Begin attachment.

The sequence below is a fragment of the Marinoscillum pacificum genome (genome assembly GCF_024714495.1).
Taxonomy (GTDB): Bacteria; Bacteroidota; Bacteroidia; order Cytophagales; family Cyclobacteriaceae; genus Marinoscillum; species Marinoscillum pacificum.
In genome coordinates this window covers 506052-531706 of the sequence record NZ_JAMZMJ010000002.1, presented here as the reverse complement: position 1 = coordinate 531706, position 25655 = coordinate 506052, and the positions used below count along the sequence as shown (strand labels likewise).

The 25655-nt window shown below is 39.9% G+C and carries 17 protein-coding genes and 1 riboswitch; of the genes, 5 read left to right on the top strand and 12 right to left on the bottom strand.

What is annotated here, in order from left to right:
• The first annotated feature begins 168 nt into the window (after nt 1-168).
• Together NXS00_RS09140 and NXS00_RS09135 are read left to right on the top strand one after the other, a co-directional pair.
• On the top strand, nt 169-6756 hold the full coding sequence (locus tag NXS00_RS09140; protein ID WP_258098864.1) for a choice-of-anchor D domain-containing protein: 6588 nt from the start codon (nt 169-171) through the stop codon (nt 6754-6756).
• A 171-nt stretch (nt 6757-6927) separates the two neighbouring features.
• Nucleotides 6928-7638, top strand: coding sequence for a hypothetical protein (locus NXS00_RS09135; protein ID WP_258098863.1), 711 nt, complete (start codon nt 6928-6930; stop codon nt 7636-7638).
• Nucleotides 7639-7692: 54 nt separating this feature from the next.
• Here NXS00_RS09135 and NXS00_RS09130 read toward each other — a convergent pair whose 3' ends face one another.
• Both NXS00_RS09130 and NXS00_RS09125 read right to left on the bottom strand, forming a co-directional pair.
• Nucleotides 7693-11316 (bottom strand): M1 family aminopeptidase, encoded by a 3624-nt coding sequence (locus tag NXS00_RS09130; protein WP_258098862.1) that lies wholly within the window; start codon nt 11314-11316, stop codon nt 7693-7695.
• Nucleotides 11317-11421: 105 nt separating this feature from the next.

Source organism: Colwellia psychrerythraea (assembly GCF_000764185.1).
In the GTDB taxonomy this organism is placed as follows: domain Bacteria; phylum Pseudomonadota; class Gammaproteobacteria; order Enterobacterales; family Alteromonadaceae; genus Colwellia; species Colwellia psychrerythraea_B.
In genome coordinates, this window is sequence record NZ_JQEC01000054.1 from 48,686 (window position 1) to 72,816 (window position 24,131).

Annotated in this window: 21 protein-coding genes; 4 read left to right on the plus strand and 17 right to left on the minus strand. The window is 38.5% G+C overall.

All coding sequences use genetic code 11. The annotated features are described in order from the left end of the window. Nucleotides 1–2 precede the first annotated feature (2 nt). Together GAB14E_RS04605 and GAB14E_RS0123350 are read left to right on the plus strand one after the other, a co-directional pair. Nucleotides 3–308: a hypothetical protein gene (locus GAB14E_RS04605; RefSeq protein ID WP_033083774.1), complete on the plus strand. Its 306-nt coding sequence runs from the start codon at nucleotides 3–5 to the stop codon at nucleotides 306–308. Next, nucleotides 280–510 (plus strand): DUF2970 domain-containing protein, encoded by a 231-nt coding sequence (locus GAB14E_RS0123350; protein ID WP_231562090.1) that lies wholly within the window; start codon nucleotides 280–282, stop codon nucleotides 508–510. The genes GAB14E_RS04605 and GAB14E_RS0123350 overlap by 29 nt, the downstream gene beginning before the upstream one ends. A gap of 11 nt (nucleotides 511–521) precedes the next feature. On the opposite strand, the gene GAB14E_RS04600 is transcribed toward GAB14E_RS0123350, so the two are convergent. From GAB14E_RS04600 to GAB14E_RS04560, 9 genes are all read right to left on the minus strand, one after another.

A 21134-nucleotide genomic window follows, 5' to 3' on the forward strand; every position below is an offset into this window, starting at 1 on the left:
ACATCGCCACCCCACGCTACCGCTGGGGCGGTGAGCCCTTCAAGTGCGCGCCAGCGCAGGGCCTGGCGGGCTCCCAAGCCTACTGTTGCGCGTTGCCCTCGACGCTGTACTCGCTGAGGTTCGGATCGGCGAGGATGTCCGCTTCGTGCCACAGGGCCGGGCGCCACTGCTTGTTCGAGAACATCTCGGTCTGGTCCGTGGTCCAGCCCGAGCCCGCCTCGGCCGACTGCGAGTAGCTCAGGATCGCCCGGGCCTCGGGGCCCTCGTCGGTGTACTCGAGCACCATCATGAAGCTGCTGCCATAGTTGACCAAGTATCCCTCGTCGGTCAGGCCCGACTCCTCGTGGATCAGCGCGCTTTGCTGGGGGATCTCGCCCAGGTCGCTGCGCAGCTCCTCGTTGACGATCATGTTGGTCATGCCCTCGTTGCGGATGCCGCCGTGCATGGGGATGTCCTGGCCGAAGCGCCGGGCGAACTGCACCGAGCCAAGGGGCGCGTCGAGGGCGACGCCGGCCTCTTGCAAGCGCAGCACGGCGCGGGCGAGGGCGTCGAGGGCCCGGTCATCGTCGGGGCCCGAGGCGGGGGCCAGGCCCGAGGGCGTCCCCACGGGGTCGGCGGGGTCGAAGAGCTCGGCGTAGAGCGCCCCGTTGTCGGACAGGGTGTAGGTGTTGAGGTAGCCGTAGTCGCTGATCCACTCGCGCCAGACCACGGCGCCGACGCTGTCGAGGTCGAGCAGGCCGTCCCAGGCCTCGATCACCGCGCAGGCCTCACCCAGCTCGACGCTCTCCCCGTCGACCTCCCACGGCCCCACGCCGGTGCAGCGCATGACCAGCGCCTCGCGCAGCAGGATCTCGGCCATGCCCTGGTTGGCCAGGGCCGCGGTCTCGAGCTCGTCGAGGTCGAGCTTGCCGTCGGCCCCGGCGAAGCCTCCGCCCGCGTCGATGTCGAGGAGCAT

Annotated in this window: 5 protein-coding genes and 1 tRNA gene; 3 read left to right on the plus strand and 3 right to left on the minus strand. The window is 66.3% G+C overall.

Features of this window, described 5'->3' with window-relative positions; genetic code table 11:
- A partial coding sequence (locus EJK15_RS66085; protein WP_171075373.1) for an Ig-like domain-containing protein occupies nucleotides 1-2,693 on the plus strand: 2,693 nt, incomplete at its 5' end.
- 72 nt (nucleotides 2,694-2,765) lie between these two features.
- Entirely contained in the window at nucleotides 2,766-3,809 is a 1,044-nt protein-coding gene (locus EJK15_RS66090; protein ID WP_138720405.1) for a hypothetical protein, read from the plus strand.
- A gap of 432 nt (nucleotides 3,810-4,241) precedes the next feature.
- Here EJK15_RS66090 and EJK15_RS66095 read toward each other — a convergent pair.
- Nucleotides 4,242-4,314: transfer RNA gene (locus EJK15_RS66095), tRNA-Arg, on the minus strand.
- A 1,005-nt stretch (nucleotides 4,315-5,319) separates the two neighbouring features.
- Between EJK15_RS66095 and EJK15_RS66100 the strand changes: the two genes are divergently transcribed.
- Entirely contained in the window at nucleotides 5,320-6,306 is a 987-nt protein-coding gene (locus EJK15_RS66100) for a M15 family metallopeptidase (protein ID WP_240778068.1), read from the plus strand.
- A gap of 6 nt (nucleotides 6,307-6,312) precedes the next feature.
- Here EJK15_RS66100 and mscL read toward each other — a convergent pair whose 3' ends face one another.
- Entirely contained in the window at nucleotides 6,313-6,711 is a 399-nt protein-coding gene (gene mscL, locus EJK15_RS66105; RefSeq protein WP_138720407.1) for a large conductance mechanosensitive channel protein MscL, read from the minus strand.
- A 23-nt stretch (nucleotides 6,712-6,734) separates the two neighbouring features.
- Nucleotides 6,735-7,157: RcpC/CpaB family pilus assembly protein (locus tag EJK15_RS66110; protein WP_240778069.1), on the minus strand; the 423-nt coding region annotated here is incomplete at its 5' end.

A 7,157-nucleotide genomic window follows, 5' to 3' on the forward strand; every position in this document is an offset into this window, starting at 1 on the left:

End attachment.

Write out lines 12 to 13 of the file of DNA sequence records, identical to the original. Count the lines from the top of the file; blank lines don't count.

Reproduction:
• Here NXS00_RS09135 and NXS00_RS09130 read toward each other — a convergent pair whose 3' ends face one another.
• Both NXS00_RS09130 and NXS00_RS09125 read right to left on the bottom strand, forming a co-directional pair.